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The Methane Thread pt. 2

Re: The Methane Thread pt. 2

Unread postby Whitefang » Tue 25 Dec 2018, 07:57:19

dohboi wrote:Satellite spies methane bubbling up from Arctic permafrost
Radar instrument aboard a Japanese probe can spot signs of gas seeping from lakes that form as the ground thaws.
In a 2,000-square-kilometre area around the Barrow Peninsula in northern Alaska, for instance, the team calculated that lakes release an average of 0.6 grams of methane per square metre of water surface each year — which equates to around 141 kilograms of methane per square kilometre. That is about 84% lower than some previous estimates based on measurements at individual lakes, Engram says, but lines up well with estimates based on atmospheric measurements.

Copernicus and Metop 1 and 2 do a fine job monitoring the various gasses and particles in what is above, explained in two youtubes by Paul B:

Just a new part on the cascading tipping points:

Better to just watch the video.....
The potential for regime shifts and critical transitions in ecological and Earth systems, particularly in a changing climate, has received considerable attention. However, the possibility of interactions between such shifts is poorly understood. Rocha et al. used network analysis to explore whether critical transitions in ecosystems can be coupled with each other, even when far apart (see the Perspective by Scheffer and van Nes).
‘They report different types of potential cascading effects, including domino effects and hidden feedbacks, that can be prevalent in different systems. Such cascading effects can couple the dynamics of regime shifts in distant places, which suggests that the interactions between transitions should be borne in mind in future forecasts.
‘Abstract: Regime shifts are large, abrupt, and persistent critical transitions in the function and structure of ecosystems. Yet, it is unknown how these transitions will interact, whether the occurrence of one will increase the likelihood of another or simply correlate at distant places. We explored two types of cascading effects: Domino effects create one-way dependencies, whereas hidden feedbacks produce two-way interactions.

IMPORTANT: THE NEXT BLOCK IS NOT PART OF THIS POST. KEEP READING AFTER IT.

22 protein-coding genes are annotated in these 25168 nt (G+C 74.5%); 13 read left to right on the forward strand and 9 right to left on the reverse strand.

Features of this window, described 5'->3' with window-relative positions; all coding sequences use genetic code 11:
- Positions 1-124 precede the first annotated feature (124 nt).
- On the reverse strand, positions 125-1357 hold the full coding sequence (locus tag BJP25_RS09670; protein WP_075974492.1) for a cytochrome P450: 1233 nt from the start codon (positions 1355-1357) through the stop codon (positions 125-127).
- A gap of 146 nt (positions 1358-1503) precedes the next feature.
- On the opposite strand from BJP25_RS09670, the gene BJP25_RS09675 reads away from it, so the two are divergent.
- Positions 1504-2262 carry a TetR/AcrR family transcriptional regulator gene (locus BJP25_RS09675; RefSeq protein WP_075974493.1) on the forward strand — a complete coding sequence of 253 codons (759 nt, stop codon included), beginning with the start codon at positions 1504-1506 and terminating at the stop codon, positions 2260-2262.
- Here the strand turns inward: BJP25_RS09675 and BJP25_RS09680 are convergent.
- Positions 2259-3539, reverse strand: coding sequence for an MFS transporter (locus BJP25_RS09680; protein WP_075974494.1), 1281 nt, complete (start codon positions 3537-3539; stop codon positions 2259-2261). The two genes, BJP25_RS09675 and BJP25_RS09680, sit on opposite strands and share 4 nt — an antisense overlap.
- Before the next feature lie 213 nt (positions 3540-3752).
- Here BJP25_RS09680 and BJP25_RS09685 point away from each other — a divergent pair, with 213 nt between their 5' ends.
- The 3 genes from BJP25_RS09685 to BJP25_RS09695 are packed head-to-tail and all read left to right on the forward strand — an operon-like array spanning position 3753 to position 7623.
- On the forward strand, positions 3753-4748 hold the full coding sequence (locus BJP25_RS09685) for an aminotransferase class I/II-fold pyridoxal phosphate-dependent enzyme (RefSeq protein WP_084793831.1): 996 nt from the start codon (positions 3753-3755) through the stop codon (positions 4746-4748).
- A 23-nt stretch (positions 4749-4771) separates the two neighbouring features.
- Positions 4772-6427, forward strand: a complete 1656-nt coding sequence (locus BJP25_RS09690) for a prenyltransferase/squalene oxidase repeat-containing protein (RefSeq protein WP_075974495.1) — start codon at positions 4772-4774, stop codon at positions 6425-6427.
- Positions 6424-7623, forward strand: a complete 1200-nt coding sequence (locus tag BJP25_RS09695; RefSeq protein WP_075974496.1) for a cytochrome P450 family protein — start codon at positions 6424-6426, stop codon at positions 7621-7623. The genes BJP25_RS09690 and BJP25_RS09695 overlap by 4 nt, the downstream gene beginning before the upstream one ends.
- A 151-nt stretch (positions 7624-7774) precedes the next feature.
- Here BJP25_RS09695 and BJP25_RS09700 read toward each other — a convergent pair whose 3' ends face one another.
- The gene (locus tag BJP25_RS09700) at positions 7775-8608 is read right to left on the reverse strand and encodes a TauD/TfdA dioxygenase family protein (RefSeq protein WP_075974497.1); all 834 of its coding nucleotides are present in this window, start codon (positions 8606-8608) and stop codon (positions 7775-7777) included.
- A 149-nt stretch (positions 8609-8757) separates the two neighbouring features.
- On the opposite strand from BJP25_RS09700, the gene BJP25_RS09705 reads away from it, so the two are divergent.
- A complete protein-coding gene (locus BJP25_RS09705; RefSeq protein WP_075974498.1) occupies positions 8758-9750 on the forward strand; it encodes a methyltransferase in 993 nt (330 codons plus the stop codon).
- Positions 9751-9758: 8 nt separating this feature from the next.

‘We compare them with the control case of driver sharing, which can induce correlations. Using 30 regime shifts described as networks, we show that 45% of regime shift pairwise combinations present at least one plausible structural interdependence. The likelihood of cascading effects depends on cross-scale interactions but differs for each type. Management of regime shifts should account for potential connections‘.

Here you go, found the YouTube by scrolling down from Paul his site, 2 youtubes with info and data that indeed, the methane sources can be found by looking at the surface concentration or taking the 1000 mbar readings, where it goes in the atmosphere and even some above can be tracked by looking at the concentrations at various airpressures, altitude.
No more mystery, we can see where the methane comes from and where it is going, even where it is dying as in falling apart into CO2 and water, way up above close to heaven…..
Seems the reservoir under the land and sea permafrost is leaking but not the 50 Gton yet.

Nova Zembla used to be the barrier of the warm/wet golfstreamwinds and the polar cold and dry front, now the last 2 years, that front shifted to the end of the world, Yamal peninsula. With other words, the Kara sea has been lost to juicy warmth from the south.
Franz Joseph islands barely enclosed by the sea ice pack, Nova Zembla just the east coast of the Northern Island, Spitsbergen still free..... ... R2_nic.png ... 768,73.712

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Re: The Methane Thread pt. 2

Unread postby dohboi » Thu 27 Dec 2018, 14:44:07

[Seabed] Methane Gas Triggered Tsunami Fires After 1993 Japan Earthquake, Scientist Says ... earthquake

Fires that consumed a Japanese port in the wake of a 1993 earthquake-triggered tsunami were likely caused by methane gas released from the seabed during the tremor, a Japanese scientist said.

On July 12, 1993, a magnitude 7.8 earthquake struck in the Sea of Japan, triggering a tsunami that crashed into Hokkaido and Okushiri islands in northern Japan, according to the U.S. Geographical Survey. As the monster wave hit the smaller outlying Okushiri, at least five boats moored in the island's Aonae Harbor simultaneously burst into flames. The tsunami waves and high winds drove the flames inland, where numerous buildings in the port were consumed by the fires.

Enomoto noted that with the amount of methane gas buried beneath the seafloor off the coast of Japan, further analysis is needed to heed off potentially disastrous consequences from methane gas-triggered fires should disaster strike again.
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